Maybe you’ve heard of it, maybe you haven’t, but EPOC may be the key to taking your fat loss and fitness to the next level. EPOC stands for Excess Post Exercise Oxygen Consumption, and it works a little something like this:

You know how, at the end of a long car trip, your car’s engine will stay warm as it gradually cools back to its resting temperature? Your body works in the same way.* After a bout of physical activity, and long after you’ve left the gym, your body’s metabolism will stay elevated and will continue to burn extra calories, even if you are at rest. EPOC, also called oxygen debt, refers to how much oxygen is required to return your body to its natural, resting metabolic rate.

The body uses about 5 calories to consume 1 litre of oxygen, so by increasing the amount of oxygen consumed during and after a workout, we increase the amount of calories burned.  Naturally, for fat loss, we want to keep your metabolism revved up as high as possible for as long as possible. Let’s talk about how to use this knowledge of EPOC to our advantage.

Here’s the key: EPOC is influenced by the intensity, and not the duration of the exercise. Research has shown that HIIT (High Intensity Interval Training) and Resistance Training (or weight training) are the most effective ways of stimulating this effect.

Today, let’s discuss HIIT. HIIT, as its name suggests, involves periods of high intensity work followed by periods of recovery. The intense portion can last anywhere from 5 seconds to 8 minutes long, and is performed at 80% to 95% of an individual’s estimated maximal heart rate.**  The rest periods fall within the same time frame as the high intensity intervals, but are performed at 40% to 50% of an individual’s estimated maximal heart rate. The high and low intensity intervals continue alternating until the desired workout time is reached (typically anywhere from 20 to 60 minutes).

Because of the physical demands of HIIT, the body will require more recovery time than it does for other, lower intensity exercise modalities. If you are brand new to HIIT, we recommend starting with just one HIIT session per week. This can gradually be increased to 2 or 3 sessions per week, but make sure to space them out by a full day or two.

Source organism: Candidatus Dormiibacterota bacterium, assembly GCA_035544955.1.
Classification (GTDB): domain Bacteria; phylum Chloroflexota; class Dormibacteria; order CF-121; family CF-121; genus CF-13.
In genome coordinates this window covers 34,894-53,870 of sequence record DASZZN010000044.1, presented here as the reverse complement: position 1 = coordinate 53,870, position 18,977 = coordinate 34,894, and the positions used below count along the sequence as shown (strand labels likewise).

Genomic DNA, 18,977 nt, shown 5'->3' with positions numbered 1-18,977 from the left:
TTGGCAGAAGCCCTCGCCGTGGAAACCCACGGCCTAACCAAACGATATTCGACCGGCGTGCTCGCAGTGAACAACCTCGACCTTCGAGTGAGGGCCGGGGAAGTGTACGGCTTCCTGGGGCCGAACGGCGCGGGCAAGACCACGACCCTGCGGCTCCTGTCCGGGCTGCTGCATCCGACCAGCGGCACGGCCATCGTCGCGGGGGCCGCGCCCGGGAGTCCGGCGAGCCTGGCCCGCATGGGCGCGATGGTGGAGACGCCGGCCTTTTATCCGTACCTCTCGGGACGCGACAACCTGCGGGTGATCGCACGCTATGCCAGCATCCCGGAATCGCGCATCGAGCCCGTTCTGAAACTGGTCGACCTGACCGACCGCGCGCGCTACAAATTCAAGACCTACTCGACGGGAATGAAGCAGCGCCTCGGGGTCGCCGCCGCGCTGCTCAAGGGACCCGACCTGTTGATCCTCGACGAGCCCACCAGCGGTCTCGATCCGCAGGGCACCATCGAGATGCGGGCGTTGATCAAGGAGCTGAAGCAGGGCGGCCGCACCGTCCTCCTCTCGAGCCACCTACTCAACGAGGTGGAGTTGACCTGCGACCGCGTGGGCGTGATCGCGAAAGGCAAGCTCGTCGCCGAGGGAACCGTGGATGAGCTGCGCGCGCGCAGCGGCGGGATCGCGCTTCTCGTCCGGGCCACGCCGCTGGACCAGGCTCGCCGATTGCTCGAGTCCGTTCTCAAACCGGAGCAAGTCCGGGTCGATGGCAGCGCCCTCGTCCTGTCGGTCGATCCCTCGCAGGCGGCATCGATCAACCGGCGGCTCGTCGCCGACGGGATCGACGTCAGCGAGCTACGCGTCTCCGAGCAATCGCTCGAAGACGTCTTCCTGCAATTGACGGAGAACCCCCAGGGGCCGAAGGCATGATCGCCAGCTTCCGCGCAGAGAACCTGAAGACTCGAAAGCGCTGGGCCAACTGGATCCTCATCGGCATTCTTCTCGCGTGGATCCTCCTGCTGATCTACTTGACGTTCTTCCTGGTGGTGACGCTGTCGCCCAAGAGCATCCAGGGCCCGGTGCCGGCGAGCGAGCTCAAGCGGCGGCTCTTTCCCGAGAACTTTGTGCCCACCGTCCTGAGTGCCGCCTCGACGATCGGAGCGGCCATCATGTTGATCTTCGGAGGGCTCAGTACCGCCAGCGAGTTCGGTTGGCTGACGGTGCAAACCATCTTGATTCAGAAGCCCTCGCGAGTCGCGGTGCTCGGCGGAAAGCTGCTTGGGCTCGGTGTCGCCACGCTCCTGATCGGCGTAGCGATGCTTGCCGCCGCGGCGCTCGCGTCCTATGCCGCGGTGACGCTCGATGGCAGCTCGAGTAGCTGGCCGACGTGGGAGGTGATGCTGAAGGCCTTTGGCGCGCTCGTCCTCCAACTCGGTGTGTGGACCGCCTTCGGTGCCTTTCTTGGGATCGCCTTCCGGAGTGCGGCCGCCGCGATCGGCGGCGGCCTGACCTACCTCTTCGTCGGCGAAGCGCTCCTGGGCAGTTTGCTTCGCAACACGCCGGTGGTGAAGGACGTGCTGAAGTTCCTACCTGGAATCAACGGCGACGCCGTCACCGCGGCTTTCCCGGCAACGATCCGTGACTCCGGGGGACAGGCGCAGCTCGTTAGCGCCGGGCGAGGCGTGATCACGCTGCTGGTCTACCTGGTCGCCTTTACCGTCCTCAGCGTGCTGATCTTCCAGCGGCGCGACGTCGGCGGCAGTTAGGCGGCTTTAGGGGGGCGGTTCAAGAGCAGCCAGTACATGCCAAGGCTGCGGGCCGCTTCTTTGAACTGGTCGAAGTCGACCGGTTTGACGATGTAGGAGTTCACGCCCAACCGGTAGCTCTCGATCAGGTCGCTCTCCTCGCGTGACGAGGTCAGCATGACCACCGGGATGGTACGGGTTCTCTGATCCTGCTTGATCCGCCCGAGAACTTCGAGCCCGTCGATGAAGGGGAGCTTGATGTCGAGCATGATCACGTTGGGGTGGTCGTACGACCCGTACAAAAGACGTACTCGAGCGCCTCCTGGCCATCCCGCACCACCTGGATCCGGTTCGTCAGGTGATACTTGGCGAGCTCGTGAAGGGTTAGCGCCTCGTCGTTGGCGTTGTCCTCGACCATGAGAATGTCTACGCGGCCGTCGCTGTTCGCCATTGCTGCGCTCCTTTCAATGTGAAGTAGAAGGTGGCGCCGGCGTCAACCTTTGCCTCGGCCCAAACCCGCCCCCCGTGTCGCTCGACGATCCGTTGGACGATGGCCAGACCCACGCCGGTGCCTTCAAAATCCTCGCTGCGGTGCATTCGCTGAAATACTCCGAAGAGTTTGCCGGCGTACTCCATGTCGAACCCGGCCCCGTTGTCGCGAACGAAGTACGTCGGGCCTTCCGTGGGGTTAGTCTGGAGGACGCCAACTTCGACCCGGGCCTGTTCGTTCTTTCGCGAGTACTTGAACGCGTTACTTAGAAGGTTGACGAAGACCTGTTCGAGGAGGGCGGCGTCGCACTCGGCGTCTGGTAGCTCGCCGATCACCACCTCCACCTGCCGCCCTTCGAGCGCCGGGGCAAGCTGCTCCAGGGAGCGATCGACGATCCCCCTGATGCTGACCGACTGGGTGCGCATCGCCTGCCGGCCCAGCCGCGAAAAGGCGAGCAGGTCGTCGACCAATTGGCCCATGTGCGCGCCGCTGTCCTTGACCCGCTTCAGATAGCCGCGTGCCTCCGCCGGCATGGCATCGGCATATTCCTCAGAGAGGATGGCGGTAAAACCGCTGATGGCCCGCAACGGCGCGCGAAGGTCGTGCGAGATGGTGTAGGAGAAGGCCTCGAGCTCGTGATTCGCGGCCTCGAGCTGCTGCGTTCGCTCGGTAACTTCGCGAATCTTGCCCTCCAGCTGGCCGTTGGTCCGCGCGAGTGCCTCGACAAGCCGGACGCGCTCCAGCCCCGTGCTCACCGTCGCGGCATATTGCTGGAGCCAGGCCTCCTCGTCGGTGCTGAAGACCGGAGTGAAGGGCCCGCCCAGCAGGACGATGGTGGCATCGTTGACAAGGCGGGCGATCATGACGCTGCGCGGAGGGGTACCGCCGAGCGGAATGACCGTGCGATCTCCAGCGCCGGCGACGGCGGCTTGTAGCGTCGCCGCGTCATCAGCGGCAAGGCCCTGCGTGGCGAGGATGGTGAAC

Here is a sample HIIT training schedule:

Week 1: HIIT on Monday, Thursday, Sunday

Week 2: HIIT on Wednesday, Saturday

But what about the fat burning zone?

You might have heard that slow and steady cardio is the best for burning fat. This is a half truth. The energy system that your body uses during lower intensity, steady state exercise does run predominantly on fat. However, the EPOC effect from this type of exercise is quite low. That is to say, once the activity itself is done, the amount of calories that you will burn will be quite minimal, especially when compared to the after burn effect of HIIT.

The most important thing to remember, though, is that the best exercise program is the one you are going to adhere to. If you love getting outside and going for long, scenic runs or hanging out on a stationary bike is appealing to you, then do it! And if the thought of working all out to your physical limit and pushing yourself to your maximal heart rate makes you want to shudder, then don’t do it! An imperfect program that is executed perfectly will always yield better results than a perfect program that isn’t executed at all.

At F.I.T., we make sure to incorporate a little bit of HIIT into our clients' regular programming to help them optimize their fitness and fat loss. We have also recently added some evening HIIT classes on Tuesdays, Wednesdays, and Thursdays from 7pm-8pm. For more information on our personal training services or our HIIT classes, contact or call us at 306-979-0151.



*This awesome metaphor courtesy of Pete McCall, MS, CSCS

** Maximal heart rate is the maximum number of times your heart will beat in a minute. It is estimated to be equal to 220 – your age. So, for a 30 year old individual, maximal heart rate would be estimated at 220-30 = 190 beats per minute.

Gonzalez, P; Lizee, T; Gehring, L; Charter, M; and Witzke, FACSM, K (2016) "HEART RATE AND EXCESS POST-EXERCISE OXYGEN CONSUMPTION OF WHOLE-BODY HIGH INTENSITY INTERVAL TRAINING VS. MODERATE-INTENSITY EXERCISE," International Journal of Exercise Science: Conference Proceedings: Vol. 8 : Iss. 4 , Article 37. 
Available at: